It all started with TRGT avian researchers attaching geolocators to a particular migratory bird species, the Louisiana Waterthrush. After wearing the tracking devices for a full year, five of these birds returned to the Tennessee River Gorge equipped with units full of fascinating data. The geolocators revealed the migratory pathways and wintering destinations of the five birds; two of which spent their winter in Northern Guatemala. Part of the Lynhurst Foundation grant funding this project included a cultural exchange component in partnership with La Paz Chattanooga. The plan was to connect with communities on the other end of the migration to engage in a cultural exchange centered around neotropical bird migration. In the fall of 2019, TRGT and La Paz Chattanooga traveled to the Petén region of Guatemala to meet with partners and commence the cultural exchange program. For information about our initial visit to Guatemala, check out this link.
In the spring of 2019, TRGT brought our Guatemala partners to Tennessee to continue this cultural and scientific exchange. Representatives of the Petén Birders Association and the Wildlife Conservation Society flew over the Gulf of Mexico, just as the Louisiana Waterthrush had done earlier that month, and began an exciting two week adventure. The group traveled to Chattanooga area schools, community lectures, and meetings in which we personally engaged over 430 people. The representatives from each community shared artwork and letters between students from Guatemala and Tennessee followed by moving messages about how these migratory birds connect us. Our partners taught science classes about conservation in Guatemala, Spanish classes about Guatemalan culture, and community members about our shared responsibility to protect the environment. Each day before we met with classes and community groups, our Guatemalan partners accompanied the TRGT bird research team into the field to capture Louisiana Waterthrushes that had just traveled from Central America themselves.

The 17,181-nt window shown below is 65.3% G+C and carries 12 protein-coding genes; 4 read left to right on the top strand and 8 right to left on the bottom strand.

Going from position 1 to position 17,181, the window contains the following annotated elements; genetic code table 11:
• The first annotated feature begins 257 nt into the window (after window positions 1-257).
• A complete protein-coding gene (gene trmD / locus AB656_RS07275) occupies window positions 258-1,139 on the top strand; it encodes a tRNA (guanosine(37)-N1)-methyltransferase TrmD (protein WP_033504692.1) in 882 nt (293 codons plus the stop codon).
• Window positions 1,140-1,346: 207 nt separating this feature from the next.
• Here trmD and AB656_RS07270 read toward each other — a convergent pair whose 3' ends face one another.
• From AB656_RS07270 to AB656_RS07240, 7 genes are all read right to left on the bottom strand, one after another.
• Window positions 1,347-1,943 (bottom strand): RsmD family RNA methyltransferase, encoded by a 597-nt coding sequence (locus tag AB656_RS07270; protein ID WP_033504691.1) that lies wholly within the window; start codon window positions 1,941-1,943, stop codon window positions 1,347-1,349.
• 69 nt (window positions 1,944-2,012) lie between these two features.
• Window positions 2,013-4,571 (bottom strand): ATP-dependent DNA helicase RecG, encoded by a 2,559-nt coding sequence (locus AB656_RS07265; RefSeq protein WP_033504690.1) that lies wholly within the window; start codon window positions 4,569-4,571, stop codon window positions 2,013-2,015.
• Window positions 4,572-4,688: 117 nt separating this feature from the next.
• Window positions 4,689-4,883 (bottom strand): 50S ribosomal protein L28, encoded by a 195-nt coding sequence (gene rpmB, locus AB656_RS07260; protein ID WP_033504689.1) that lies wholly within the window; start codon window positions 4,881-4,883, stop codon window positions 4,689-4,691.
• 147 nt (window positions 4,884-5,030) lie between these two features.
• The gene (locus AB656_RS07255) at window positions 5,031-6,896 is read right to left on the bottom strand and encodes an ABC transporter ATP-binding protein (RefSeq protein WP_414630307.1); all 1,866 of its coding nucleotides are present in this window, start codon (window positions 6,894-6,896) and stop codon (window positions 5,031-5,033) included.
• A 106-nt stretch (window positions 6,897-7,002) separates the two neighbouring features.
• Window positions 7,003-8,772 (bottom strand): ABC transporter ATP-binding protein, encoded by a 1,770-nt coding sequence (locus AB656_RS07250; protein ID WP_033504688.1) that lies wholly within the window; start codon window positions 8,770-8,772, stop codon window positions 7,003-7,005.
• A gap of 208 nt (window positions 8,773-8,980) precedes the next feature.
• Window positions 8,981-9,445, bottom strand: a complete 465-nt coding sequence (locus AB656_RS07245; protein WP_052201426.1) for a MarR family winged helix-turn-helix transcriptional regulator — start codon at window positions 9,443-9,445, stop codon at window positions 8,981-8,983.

Our Guatemalan partners are doing incredible work in Petén, Guatemala. Both the Petén Birders Association and Caoba Birders Club (a partner organization in Petén) work day in and day out to educate their surrounding communities about bird conservation and more broadly, the long-term benefits of protecting their environment. The group is also leading by example through demonstrating how eco-tourism and birding can provide economic incentives to leave their forests and farms intact, rather than selling the lands for incompatible land uses such as monoculture oil palm plantations. Our other partner, the Wildlife Conservation Society office in Flores, Guatemala, works to use compelling science to inform the protection of Guatemala’s unique wildlife. These organizations work to protect many of the same migratory species that we protect here in Tennessee, and in some cases, even the same individual birds!
This program taught us and the broader community how connected we all are and emphasized our shared responsibility to protect the species that call both places home. This exchange is still growing. We have partnered with Velo Coffee Roasters on a microlot coffee sourced from Guatemala. The proceeds from this coffee will support the Petén Birders Association in their mission to promote bird conservation and environmental education in the Petén region of Guatemala. For more information about this product, click here.
Stay tuned for more exciting news. This is just the beginning!
This project was funded by the Lyndhurst Foundation